Skip to main content
News Release

Ray Pellecchia (212) 858-4387

FINRA Fines Wefunder $1.4 Million for Crowdfunding Rule Violations; StartEngine Capital Separately Fined $350,000

WASHINGTON—FINRA announced today that it has fined two FINRA-registered funding portals a combined $1.75 million for failing to comply with securities laws and rules designed to protect crowdfunding investors.

"Funding portals perform an important gatekeeping role for securities that are offered to investors under Regulation CF, the crowdfunding exemption from securities registration," said Jessica Hopper, Executive Vice President and Head of FINRA’s Department of Enforcement. "Today’s actions highlight FINRA’s vigilance over this developing area of securities regulation and our unrelenting focus on investor protection."

FINRA regularly examines and conducts ongoing surveillance of funding portal members to determine compliance with FINRA's funding portal rules and SEC requirements. The Wefunder and StartEngine matters both originated from FINRA’s examination program.

In the Wefunder matter, FINRA found that from 2016 through 2021, across 39 separate offerings, Wefunder raised approximately $20 million more than permitted under crowdfunding raise limits. It did this by diverting the excess funds raised in the crowdfunding offering to a subsequent offering conducted under a different exemption from registration. FINRA found that by doing so, Wefunder exceeded the scope of its permitted activities as a funding portal.

FINRA further found that Wefunder failed to promptly direct the transmission of funds to issuers or investors as required; improperly sent emails to hundreds of thousands of investors recommending and soliciting investments being offered on its portal in violation of a rule that prohibits such solicitations; included misleading communications on its funding portal website; and, failed, in multiple respects, to maintain a reasonable supervisory system to supervise its business, including, for example, its process for tracking investments. The portal itself recognized as late as 2021 that its processes were flawed, with one officer chiding another in an internal email about his failure to delegate, as more fully described in the settlement.

As part of the settlement with Wefunder, the portal will be required to retain an independent consultant to make recommendations to improve its systems and procedures.

In the StartEngine matter, FINRA found that at various points between November 2016 and January 2018, StartEngine included issuer communications on its funding portal website that it knew or had reason to know were false or misleading; posted its own inaccurate counts of the number of investors in the offerings on its portal; and failed to reasonably supervise potentially misleading issuer-prepared content.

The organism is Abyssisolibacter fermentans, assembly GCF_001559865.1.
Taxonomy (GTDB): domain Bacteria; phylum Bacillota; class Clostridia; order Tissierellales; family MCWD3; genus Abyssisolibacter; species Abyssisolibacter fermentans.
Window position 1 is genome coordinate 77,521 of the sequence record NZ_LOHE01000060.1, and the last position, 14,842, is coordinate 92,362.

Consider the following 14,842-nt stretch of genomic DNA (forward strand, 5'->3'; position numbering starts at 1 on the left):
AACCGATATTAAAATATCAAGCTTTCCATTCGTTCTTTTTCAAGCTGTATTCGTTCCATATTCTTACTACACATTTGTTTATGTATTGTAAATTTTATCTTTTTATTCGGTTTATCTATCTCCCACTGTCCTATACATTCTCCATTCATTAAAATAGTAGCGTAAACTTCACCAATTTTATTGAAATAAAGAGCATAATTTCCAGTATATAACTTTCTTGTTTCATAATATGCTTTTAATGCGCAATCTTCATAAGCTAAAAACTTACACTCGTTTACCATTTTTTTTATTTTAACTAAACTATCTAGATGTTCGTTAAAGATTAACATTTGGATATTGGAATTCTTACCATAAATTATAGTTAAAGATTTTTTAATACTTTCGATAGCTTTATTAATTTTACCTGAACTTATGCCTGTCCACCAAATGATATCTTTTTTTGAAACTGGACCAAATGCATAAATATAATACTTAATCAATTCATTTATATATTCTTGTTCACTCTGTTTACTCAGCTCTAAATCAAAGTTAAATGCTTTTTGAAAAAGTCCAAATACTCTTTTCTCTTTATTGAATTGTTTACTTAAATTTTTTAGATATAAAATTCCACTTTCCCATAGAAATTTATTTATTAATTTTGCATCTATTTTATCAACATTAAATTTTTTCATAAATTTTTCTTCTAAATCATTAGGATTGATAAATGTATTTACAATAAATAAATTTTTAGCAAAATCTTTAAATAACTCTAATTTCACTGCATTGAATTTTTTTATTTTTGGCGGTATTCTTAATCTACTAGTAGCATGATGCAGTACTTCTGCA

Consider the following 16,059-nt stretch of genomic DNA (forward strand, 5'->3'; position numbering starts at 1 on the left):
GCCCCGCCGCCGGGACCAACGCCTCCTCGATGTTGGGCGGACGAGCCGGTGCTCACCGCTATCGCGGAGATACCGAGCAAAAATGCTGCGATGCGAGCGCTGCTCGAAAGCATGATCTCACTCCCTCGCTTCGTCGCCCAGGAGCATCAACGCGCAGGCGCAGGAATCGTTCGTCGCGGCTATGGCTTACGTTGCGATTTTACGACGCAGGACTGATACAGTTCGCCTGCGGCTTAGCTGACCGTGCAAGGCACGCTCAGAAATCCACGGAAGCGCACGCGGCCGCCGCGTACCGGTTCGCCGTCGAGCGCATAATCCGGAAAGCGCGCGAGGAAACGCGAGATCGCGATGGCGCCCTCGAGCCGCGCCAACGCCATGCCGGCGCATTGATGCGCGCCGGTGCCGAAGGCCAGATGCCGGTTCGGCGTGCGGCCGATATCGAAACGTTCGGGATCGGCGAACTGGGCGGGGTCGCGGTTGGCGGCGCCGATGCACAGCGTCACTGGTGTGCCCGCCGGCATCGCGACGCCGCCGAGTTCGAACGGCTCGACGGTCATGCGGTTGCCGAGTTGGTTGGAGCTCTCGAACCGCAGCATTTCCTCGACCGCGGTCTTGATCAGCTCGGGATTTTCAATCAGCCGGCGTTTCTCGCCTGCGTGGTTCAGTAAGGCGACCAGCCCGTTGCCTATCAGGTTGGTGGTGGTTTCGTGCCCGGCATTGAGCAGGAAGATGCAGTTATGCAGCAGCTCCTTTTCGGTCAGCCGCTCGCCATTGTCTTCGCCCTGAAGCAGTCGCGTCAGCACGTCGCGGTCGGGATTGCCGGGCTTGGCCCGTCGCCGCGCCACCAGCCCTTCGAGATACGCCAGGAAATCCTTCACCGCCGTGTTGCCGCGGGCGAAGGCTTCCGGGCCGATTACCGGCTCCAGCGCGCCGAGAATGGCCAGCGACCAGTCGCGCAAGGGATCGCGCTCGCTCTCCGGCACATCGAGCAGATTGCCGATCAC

For example, one issuer, whose product was a home robot, exaggerated the robot’s level of functionality in a demonstration video posted on the StartEngine website. The video depicted the robot independently performing tasks such as waking sleeping family members, teaching a child piano and art, projecting a recipe onto a cutting board, patrolling a home for intruders, adjusting a thermostat and playing peek-a-boo with a child. During the offering, StartEngine received information that caused it to know or had reason to know that these claims were exaggerated and misleading, but it failed to correct them. Although a disclaimer on the offering page noted that the robot was a work-in-progress, it was insufficient to remediate the misleading content.

In settling these matters, Wefunder and StartEngine accepted and consented to the entry of FINRA’s findings without admitting or denying them.


FINRA is a not-for-profit organization dedicated to investor protection and market integrity. It regulates one critical part of the securities industry—brokerage firms doing business with the public in the United States. FINRA, overseen by the SEC, writes rules, examines for and enforces compliance with FINRA rules and federal securities laws, registers broker-dealer personnel and offers them education and training, and informs the investing public. In addition, FINRA provides surveillance and other regulatory services for equities and options markets, as well as trade reporting and other industry utilities. FINRA also administers a dispute resolution forum for investors and brokerage firms and their registered employees. For more information, visit